At the 1964 Winter Games in Innsbruck, Austria, the Josephs finished fourth. They were elevated to the bronze medal after a team from West Germany was found to have signed a professional contract prior to competing at the Games. Although they were given bronze medals, the records never reflected the change until the November after an inquiry was made. So, in a bizarre case, they had bronze medals in their possession but the record books showed they were the fourth-place finishers.

After a further review by the IOC, the 1964 Olympic pairs medalists are now listed as follows:

Gold: Ludmila Belousova and Oleg Protopopov (Soviet Union)

Silver: Marika Kilius and Hans-Jurgen Baumler (East Germany)/Debbi Wilkes and Guy Revell (Canada)

Bronze: Vivian Joseph and Ronald Joseph (United States)

Now, with the addition of the Josephs' bronze medal, the United States has 48 Olympic figure skating medals, the most of any nation.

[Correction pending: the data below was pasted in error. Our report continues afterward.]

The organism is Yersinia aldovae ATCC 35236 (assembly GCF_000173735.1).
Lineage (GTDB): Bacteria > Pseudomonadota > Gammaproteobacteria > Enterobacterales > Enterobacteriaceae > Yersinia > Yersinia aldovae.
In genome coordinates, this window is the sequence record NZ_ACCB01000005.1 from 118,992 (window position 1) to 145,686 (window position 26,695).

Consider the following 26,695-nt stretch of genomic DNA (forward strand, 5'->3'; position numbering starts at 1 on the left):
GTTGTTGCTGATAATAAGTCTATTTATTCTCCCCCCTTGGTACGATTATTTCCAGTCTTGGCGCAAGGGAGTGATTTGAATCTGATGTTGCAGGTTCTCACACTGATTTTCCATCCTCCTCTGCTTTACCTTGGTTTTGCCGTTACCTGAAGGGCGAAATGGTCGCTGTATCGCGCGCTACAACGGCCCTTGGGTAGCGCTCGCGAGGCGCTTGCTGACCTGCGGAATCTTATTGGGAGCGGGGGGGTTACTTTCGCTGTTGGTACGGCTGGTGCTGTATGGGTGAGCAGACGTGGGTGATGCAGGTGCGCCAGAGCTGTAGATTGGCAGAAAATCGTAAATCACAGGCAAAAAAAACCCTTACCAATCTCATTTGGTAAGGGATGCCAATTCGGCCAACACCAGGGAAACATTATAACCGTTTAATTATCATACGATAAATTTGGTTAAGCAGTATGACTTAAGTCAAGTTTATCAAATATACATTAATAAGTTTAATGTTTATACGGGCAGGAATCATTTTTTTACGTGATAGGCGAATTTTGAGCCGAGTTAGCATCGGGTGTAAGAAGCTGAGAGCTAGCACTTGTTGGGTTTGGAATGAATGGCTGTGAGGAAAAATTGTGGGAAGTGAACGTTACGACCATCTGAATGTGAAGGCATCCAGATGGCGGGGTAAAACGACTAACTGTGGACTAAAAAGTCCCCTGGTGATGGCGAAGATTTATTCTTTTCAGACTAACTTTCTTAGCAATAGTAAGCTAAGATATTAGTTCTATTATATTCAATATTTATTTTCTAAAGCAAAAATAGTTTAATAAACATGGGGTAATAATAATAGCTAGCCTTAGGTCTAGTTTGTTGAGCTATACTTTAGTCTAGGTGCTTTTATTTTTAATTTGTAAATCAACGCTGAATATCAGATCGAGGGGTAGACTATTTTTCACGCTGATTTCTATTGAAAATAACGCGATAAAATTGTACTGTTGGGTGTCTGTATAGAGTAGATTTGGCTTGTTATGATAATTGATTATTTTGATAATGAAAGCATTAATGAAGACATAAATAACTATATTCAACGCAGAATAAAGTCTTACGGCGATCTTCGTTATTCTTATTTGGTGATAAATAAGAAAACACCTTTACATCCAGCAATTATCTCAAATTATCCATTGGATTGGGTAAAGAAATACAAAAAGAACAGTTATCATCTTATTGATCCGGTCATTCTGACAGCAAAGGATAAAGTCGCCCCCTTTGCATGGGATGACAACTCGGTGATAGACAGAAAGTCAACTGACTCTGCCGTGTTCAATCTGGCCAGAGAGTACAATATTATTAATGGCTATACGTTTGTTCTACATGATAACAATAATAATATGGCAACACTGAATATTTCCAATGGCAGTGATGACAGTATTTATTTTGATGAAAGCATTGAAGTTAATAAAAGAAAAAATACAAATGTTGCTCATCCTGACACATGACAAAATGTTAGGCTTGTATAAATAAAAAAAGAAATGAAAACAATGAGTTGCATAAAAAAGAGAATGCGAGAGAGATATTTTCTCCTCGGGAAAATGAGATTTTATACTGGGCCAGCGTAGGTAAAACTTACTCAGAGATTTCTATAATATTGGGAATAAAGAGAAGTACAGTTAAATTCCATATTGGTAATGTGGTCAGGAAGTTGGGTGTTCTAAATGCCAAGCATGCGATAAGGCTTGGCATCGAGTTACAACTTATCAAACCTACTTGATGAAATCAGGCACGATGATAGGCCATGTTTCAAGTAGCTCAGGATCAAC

"It's really hard to believe it's been 50 years," said Vivian, who was making her first trip to the U.S. championships since winning the title. "I look at my brother, and he still looks so young!"

"Watching the pairs today and what they did was terrific," Vivian added. "They really were spectacular. I really enjoyed the pairs and the dance."

The Josephs' coach back in 1964, Peter Dunfield, died in May, but his wife, 1951 U.S. champion Sonya Klopfer Dunfield, traveled from her home in Sun Valley, Idaho, to celebrate. Ron Joseph was joined by his wife, Krista, and their daughter, Alianna.

One of the most special moments for Ron was being introduced as an Olympic bronze medalist

"It's really come full circle," Ron said. "It's just too bad our parents and Peter could not be here to see this."

The Josephs said they have been reunited with some skating friends that they had not seen in a while. At the U.S. Figure Skating Hall of Fame dinner, they sat with Olympic champions Carol Heiss Jenkins and Hayes Jenkins.

"I grew up watching Carol and Hayes' brother, David," Ron said. "They were my heroes. It was nice to see everyone again."

As far as skating goes, Ron said he has not laced up skates since 2007.

"I think this might encourage me to get back out there," Ron said.

Hamilton recalls good friend Cranston

In the middle of the NBC broadcast of the ladies free skate, Olympic gold medalist Scott Hamilton got word that Canadian champion and Olympic bronze medalist Toller Cranston had died. At first, Hamilton couldn't help but be sad, and said tears quickly welled in his eyes. (According to reports, Cranston died at the age of 65 in Mexico from a heart attack.)